posted on Jul, 9 2008 @ 11:12 AM
Next, he embedded a knife "deep" in his shoulder. It was stuck so deep, he went for his axe instead. Yet, the creature rolled onto his back. How?
There is I would guess a bit of blade and the handle of a knife protruding from it's shoulder. Unless he strike it very oddly, and it was sticking
straight up instead of out his shoulder blade, which is what I gathered from where he was striking him (back, neck, as it was on its front).
Dan said "here the being knew it was dead. i was I admit in a murderous rage by this point, and it knew it." Why would he say this? How in the
world would Dan know the creature was thinking this? He has fish eyes for one. I don't know about you, but I can't tell what a fish is thinking by
how it looks. In fact, one of his eyes had "exploded." So why did he say this? It's almost, like several points of the story, like it was added
for dramatic effect. Why do that? Unless of course, it's just a story, made to impress. That's the sort of comment that again, doesn't make
sense, unless it's just a dramatic flair.
The creature tried to "reach the doorway." Again, makes little sense to me. I doubt it came in through the door, why would it try to escape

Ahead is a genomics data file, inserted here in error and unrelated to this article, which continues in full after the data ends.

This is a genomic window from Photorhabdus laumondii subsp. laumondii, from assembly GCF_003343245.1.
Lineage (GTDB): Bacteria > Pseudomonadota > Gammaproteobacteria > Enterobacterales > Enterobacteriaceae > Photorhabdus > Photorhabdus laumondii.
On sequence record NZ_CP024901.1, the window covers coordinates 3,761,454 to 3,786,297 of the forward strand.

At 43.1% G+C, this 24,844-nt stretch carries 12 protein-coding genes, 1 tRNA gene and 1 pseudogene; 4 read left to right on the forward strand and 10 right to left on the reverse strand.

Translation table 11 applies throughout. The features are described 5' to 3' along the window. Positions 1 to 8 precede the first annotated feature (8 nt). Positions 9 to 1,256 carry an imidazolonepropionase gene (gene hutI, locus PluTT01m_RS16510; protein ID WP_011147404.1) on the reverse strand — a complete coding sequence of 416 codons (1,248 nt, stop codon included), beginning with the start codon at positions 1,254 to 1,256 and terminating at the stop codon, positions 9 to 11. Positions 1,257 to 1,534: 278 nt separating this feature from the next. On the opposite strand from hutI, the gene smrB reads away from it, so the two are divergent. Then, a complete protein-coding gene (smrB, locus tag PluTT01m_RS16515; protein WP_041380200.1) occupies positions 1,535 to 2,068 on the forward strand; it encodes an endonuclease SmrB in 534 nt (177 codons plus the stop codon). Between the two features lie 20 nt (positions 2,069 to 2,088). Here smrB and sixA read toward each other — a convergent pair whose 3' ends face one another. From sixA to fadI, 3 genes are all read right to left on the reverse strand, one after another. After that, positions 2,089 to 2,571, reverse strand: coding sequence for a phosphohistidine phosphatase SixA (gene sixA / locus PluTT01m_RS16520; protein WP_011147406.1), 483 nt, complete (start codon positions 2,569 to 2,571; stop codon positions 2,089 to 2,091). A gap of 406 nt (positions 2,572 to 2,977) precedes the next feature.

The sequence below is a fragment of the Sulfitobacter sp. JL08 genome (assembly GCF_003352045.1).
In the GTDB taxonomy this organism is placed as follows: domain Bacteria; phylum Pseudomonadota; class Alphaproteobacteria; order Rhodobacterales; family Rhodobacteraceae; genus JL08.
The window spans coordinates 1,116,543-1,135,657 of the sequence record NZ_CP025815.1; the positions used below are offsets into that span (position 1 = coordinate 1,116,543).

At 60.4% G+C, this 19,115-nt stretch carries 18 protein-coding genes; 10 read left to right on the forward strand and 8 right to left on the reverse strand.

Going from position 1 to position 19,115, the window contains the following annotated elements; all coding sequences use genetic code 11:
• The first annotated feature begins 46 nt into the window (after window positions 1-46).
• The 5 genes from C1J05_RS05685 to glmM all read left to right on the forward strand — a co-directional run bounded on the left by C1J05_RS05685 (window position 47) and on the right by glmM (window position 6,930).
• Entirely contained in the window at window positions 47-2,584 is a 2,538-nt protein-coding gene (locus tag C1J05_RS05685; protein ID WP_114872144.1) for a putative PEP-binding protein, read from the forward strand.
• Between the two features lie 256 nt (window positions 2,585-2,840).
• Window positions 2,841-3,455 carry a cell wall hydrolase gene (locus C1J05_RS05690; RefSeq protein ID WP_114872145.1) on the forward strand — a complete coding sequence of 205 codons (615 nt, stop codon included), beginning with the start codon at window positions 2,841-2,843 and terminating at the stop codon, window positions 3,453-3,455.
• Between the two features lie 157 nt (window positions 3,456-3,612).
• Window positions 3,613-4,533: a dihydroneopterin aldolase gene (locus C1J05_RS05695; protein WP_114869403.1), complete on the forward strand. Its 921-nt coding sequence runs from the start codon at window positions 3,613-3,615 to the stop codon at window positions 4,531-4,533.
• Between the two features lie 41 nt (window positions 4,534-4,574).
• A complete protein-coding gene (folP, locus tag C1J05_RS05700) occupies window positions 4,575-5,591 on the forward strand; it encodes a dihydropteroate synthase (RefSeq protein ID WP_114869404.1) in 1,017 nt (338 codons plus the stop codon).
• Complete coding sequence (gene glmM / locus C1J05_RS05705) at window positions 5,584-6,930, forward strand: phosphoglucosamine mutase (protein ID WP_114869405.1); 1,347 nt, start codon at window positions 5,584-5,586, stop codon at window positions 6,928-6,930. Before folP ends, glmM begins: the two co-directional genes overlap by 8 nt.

through a door? Another little comment that would make sense if it were a person, but doesn't make much sense if it's an alien. A comment added
for effect more than anything.
4. Dramatic flair, and inconsistencies: "It opend both palms, held its hands open palm up, and then just started to wobble and fade in and out..."
Another comment that is made for effect. I write, and one thing you do as a writer (I write fantasy), is sometimes use a physical motion to give
credence to a magical or otherwordly action. To me at least, this was just a way to spice up or give dramatic effect to the wobbling out. That's
something I'd write in a book. In fact, I've read that very specific effect (holding palms up or outwards) in fantasy books more than once. One
more attempt to try and give the story dramatic flair, and try to make it more believable. He does that several times in the story. And I call it a
story, because that is how it is written—as if he was writing a story, not telling an experience.
Dan said: "This thing took it and more... it really was going to get an axe embedded in its head had it not decided to electrocute me." That
isn't consistant with his story. He didn't get an axe because he was wobbling out. He didn't electrocute him, he only received a shock when he
jumped on him.
The number of blows is another inconsistancy. If Dan was being questioned by the police for a crime, and his story was as inconsistant as this one,
he'd be doing 20 to life. He went from giving it around 35 blows I guess (the ones over the bed, and then the 30 after tossed a knife), to "over
100." It's like a fish story really (no pun intended), the 35 blows turning into over 100, as Dan progressed in his post.